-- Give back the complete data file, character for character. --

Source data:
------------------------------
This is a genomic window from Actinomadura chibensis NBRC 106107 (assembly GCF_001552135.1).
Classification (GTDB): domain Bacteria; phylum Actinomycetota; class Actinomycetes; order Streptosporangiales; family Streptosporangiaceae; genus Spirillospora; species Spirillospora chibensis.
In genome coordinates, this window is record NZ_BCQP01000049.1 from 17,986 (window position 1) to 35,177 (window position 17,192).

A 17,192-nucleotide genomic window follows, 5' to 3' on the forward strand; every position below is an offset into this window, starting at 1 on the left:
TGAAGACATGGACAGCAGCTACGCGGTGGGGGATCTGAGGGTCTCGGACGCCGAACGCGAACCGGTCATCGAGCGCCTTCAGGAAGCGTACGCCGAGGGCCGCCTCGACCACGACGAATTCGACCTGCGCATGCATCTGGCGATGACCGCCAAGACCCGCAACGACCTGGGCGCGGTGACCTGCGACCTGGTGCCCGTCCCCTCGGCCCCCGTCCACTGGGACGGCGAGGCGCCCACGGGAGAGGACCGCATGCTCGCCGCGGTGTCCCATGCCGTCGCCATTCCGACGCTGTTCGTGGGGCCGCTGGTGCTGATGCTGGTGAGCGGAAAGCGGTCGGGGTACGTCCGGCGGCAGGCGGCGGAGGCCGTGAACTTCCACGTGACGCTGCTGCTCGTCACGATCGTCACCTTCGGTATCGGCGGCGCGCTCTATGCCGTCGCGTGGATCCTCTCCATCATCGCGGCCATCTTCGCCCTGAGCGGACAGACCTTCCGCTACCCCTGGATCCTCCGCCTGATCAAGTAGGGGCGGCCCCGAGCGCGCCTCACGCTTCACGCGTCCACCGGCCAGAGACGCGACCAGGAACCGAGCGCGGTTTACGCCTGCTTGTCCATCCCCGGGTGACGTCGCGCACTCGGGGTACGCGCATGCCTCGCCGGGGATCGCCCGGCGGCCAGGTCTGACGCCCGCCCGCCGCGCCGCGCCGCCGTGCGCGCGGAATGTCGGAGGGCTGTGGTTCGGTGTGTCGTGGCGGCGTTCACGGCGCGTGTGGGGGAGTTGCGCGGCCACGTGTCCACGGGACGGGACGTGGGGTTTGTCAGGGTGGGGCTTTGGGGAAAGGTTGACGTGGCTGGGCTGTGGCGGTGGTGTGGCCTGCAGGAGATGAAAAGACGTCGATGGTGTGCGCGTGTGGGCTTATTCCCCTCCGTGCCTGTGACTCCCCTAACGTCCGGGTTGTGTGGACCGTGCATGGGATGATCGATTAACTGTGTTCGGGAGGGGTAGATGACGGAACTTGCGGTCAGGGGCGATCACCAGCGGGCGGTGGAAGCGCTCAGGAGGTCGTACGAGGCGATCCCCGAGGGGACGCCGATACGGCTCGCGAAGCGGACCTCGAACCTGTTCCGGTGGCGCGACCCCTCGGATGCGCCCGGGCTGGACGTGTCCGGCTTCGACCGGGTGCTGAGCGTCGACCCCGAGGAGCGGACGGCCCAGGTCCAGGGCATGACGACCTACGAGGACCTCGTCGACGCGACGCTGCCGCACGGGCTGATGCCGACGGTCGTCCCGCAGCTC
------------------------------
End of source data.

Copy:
This is a genomic window from Actinomadura chibensis NBRC 106107 (assembly GCF_001552135.1).
Classification (GTDB): domain Bacteria; phylum Actinomycetota; class Actinomycetes; order Streptosporangiales; family Streptosporangiaceae; genus Spirillospora; species Spirillospora chibensis.
In genome coordinates, this window is record NZ_BCQP01000049.1 from 17,986 (window position 1) to 35,177 (window position 17,192).

A 17,192-nucleotide genomic window follows, 5' to 3' on the forward strand; every position below is an offset into this window, starting at 1 on the left:
TGAAGACATGGACAGCAGCTACGCGGTGGGGGATCTGAGGGTCTCGGACGCCGAACGCGAACCGGTCATCGAGCGCCTTCAGGAAGCGTACGCCGAGGGCCGCCTCGACCACGACGAATTCGACCTGCGCATGCATCTGGCGATGACCGCCAAGACCCGCAACGACCTGGGCGCGGTGACCTGCGACCTGGTGCCCGTCCCCTCGGCCCCCGTCCACTGGGACGGCGAGGCGCCCACGGGAGAGGACCGCATGCTCGCCGCGGTGTCCCATGCCGTCGCCATTCCGACGCTGTTCGTGGGGCCGCTGGTGCTGATGCTGGTGAGCGGAAAGCGGTCGGGGTACGTCCGGCGGCAGGCGGCGGAGGCCGTGAACTTCCACGTGACGCTGCTGCTCGTCACGATCGTCACCTTCGGTATCGGCGGCGCGCTCTATGCCGTCGCGTGGATCCTCTCCATCATCGCGGCCATCTTCGCCCTGAGCGGACAGACCTTCCGCTACCCCTGGATCCTCCGCCTGATCAAGTAGGGGCGGCCCCGAGCGCGCCTCACGCTTCACGCGTCCACCGGCCAGAGACGCGACCAGGAACCGAGCGCGGTTTACGCCTGCTTGTCCATCCCCGGGTGACGTCGCGCACTCGGGGTACGCGCATGCCTCGCCGGGGATCGCCCGGCGGCCAGGTCTGACGCCCGCCCGCCGCGCCGCGCCGCCGTGCGCGCGGAATGTCGGAGGGCTGTGGTTCGGTGTGTCGTGGCGGCGTTCACGGCGCGTGTGGGGGAGTTGCGCGGCCACGTGTCCACGGGACGGGACGTGGGGTTTGTCAGGGTGGGGCTTTGGGGAAAGGTTGACGTGGCTGGGCTGTGGCGGTGGTGTGGCCTGCAGGAGATGAAAAGACGTCGATGGTGTGCGCGTGTGGGCTTATTCCCCTCCGTGCCTGTGACTCCCCTAACGTCCGGGTTGTGTGGACCGTGCATGGGATGATCGATTAACTGTGTTCGGGAGGGGTAGATGACGGAACTTGCGGTCAGGGGCGATCACCAGCGGGCGGTGGAAGCGCTCAGGAGGTCGTACGAGGCGATCCCCGAGGGGACGCCGATACGGCTCGCGAAGCGGACCTCGAACCTGTTCCGGTGGCGCGACCCCTCGGATGCGCCCGGGCTGGACGTGTCCGGCTTCGACCGGGTGCTGAGCGTCGACCCCGAGGAGCGGACGGCCCAGGTCCAGGGCATGACGACCTACGAGGACCTCGTCGACGCGACGCTGCCGCACGGGCTGATGCCGACGGTCGTCCCGCAGCTC